Fall Granja Fountain Lake

A view of the La Granja pond.

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All images come courtesy of Teresa Cantero. Use by permission. All rights reserved.

Behind The Scenes At New York’s Scariest Haunted House

Have you ever wondered what goes on inside a haunted house before the lights go down? Scaring people for a living certainly seems like a strange job, and we wanted to investigate. ATI visited New York’s famous Blood Manor, a haunted attraction so scary that its employees offer special T-shirts to patrons who pee their pants during the visit. While getting to know the for-hire fear mongerers, we discovered that, well, these guys are actually quite normal:

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Blood Manor Texting

All that makeup can be rough on your face. Lillian, a Haunted House worker said that "by the end of [last] season, my face looked like it was growing its own red pustule mountains," thanks to the daily application of zombie makeup.

Blood Manor Behind The Scenes Makeup

According to Alex, a haunted house worker, most of the people who work at these places take their jobs very seriously: "We refer to ourselves as haunters, part of the haunt community. Some of us are gore freaks, others are just dark, and at least in the context of our full-contact haunt, most of us [are] trained actors."

Blood Manor Coffee Break

Actors take a quick coffee break before the night's show. Halloween weekend is the busiest time for haunted attractions like Blood Manor, but many operate year round.

Blood Manor Waiting

Most of the performers at Blood Manor have been doing this for years. Maybe that's why this actor looks so calm and composed before yet another night of terrifying the masses.

Blood Manor Behind The Scenes

Blood Manor has special effects make up artists on staff to help the actors get into costume and into character.

Blood Manor Important Text

An actor waits to get airbrush makeup applied and reacts to what seems to be a scary text message.

Blood Manor Behind The Scenes Feature

Haunted houses and attractions are notoriously dangerous work environments, as actors are regularly subjected to physical harm at the hands of frightened patrons. After a quick walk around the Blood Manor dressing room, we understood why.

Blood Manor Facial Prosthetics

Featured is one of the makeup artists responsible for literally scaring the shit out of people. She obviously does a good job, as Blood Manor gives a free t-shirt to every patron who pees his/her pants.

Blood Manor Behind The Scenes Phone

Even zombies need to say hi to Mom every once in a while.

Blood Manor Makeup

Some of the actors are also talented makeup artists, and can turn themselves into monsters.

Blood Manor Brains

Halloween is one of the busiest times of the year for special effects make up artists, and, before the rise of shows like The Walking Dead was the only time most artists got the chance to turn heads into brains on a regular basis.

Blood Manor Blow Drier

Have you ever wondered about those eerie noises you hear inside of a haunted house? Sometimes they're just the sounds of a rodent infestation. Haunted houses are notoriously hospitable homes for them because part of what makes a haunted attraction feel authentic is a naturally decrepit atmosphere.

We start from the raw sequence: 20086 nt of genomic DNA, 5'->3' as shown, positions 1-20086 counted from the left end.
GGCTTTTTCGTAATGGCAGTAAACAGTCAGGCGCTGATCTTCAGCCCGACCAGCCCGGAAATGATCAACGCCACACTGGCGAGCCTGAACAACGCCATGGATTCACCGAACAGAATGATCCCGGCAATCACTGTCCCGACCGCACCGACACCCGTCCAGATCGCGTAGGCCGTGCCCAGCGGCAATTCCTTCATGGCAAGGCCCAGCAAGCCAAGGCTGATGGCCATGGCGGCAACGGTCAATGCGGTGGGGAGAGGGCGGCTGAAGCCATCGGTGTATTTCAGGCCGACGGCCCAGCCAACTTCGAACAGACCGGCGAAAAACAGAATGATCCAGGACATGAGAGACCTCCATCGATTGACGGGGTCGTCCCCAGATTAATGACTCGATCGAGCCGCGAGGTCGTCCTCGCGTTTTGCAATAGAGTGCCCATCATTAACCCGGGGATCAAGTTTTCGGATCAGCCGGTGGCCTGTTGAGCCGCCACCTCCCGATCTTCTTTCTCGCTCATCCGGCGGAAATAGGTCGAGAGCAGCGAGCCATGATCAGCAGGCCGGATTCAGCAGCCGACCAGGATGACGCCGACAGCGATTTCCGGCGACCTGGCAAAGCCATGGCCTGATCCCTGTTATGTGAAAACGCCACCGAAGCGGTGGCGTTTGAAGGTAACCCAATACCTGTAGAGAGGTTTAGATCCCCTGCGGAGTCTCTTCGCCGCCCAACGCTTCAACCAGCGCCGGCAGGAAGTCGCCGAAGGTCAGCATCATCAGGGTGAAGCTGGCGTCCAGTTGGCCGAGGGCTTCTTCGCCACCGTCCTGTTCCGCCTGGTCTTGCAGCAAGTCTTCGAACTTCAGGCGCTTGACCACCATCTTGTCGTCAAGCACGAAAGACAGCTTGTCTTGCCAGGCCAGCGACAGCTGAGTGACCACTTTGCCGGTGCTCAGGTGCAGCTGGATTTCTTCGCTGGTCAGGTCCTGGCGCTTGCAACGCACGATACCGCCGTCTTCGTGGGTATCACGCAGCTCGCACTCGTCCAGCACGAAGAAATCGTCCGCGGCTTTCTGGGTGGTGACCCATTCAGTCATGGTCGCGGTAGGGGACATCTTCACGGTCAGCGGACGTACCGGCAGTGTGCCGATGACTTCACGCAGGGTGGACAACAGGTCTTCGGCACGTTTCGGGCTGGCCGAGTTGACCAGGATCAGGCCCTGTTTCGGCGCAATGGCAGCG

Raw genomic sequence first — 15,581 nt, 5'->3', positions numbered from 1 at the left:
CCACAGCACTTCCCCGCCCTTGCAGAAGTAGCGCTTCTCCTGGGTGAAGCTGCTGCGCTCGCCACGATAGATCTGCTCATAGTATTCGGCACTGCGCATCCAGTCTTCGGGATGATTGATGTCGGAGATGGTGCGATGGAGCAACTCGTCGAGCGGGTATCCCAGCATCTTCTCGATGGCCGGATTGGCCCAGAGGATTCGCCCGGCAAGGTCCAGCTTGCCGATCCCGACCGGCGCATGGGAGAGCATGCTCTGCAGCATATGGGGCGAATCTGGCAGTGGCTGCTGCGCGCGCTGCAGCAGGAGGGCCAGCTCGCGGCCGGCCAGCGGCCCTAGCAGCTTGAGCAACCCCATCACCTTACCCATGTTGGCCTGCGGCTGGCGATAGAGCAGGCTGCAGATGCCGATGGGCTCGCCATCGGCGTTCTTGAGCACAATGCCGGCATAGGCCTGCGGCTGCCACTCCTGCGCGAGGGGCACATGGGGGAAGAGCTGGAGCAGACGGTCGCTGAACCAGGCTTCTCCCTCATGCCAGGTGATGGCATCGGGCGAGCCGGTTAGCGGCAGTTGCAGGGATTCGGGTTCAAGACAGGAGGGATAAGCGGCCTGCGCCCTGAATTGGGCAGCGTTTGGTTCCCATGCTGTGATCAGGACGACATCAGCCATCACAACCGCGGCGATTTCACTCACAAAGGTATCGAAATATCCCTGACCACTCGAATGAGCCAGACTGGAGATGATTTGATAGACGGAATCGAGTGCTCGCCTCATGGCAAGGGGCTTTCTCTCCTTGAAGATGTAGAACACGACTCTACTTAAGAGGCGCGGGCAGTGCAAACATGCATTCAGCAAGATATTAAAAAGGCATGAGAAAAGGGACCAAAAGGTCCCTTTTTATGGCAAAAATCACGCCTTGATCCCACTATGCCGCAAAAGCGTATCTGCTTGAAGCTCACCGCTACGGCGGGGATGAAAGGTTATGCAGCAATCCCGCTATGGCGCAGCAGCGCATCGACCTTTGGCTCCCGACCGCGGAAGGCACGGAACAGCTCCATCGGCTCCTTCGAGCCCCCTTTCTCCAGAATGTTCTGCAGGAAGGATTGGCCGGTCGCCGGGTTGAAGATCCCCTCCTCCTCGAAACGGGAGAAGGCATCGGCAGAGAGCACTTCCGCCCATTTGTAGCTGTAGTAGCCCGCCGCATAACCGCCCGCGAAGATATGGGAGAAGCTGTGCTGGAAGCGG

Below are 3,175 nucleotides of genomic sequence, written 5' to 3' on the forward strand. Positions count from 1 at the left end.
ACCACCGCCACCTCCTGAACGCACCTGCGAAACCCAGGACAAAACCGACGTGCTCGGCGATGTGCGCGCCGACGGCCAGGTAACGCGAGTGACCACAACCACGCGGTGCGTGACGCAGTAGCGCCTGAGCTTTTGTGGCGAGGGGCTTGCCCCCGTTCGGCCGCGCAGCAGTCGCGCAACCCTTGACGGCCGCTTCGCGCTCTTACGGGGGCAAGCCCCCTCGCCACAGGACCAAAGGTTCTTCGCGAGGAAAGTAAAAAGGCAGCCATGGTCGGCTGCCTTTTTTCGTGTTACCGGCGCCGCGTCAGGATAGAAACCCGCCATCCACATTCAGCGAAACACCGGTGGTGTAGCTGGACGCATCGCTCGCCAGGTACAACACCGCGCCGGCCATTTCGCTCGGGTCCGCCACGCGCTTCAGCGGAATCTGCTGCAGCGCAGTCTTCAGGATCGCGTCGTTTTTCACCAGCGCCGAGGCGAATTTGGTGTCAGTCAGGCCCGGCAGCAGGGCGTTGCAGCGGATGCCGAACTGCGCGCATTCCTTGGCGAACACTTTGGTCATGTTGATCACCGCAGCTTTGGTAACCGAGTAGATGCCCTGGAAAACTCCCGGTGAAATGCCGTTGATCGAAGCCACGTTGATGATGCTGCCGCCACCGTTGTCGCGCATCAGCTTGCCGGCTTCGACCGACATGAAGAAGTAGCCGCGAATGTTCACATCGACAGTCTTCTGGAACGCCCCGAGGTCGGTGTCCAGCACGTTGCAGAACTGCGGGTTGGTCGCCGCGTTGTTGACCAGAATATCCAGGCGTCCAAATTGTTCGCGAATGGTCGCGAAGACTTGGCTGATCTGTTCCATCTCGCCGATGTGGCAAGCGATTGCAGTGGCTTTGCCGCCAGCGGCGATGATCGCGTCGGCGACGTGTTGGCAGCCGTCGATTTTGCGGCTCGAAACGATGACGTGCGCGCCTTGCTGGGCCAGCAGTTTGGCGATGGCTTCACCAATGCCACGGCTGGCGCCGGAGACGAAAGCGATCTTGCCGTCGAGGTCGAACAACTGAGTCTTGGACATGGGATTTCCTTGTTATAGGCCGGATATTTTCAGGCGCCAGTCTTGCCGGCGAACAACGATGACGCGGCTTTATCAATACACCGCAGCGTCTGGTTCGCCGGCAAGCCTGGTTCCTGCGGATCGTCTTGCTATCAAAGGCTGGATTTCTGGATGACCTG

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For all things haunted, abandoned, and scary, check out more from ATI like The History of Witches and Why We’re So Obsessed With Zombies.

Photo Of The Day: An Animal Rescue Activist Saves An Orangutan From Deforestation In Indonesia

Orangutan populations are quickly diminishing in Indonesia and Malaysia.

This endangered species’ habitats on tropical islands like Borneo and Sumatra are threatened by commercial logging, mining, and deforestation for pulp and paper. Furthermore, according to Michelle Desilets, executive director of the Orangutan Land Trust, “the conversion of forest for oil palm is the single greatest threat to [their] survival in the wild.”

Palm oil–which is found in cookies, soap, doughnuts, and even cosmetics like lipstick–is in incredibly high demand as the most widely used vegetable oil in the world, igniting many palm oil companies to exploit areas where the oil is found at any cost. Indonesia and Malaysia are not only home to the large red apes, but they account for 85% of the world’s palm oil production. The global demand for the oil has resulted in massive forest destruction throughout the two countries, especially in Indonesia where palm oil is the country’s third largest export and the most valuable agricultural product.

Many palm oil plantations face criticism from environmentalists who work endlessly to increase public pressure on the palm oil industry. Ian Singleton, director of the Sumatran Orangutan Conservation Program, and his team rescue orangutans displaced by palm oil plantations, or orphaned orangutans whose families were killed so they could be illegally kept as pets by humans. Singleton’s program releases most of the apes back into the wild in much safer forests.

Adi Irawan of International Animal Rescue Indonesia (IAR)–another organization concerned with saving orangutans–explains, “There are more orangutans in the tiny remaining patches of forest in the plantation, along with other protected species such as proboscis monkeys. All of the animals on the plantation are threatened. The company must stop clearing the forest immediately.”

With fewer than 7,000 orangutans believed to be living in the Sumatran wilds, environmentalists hasten their pace in rescuing the endangered apes.

“The definition of a refugee is someone whose homeland is no longer available to them, and that’s exactly the case with these orangutans,” says Singleton.”These are the survivors of this annihilation of the forest, and everything that lives in it.”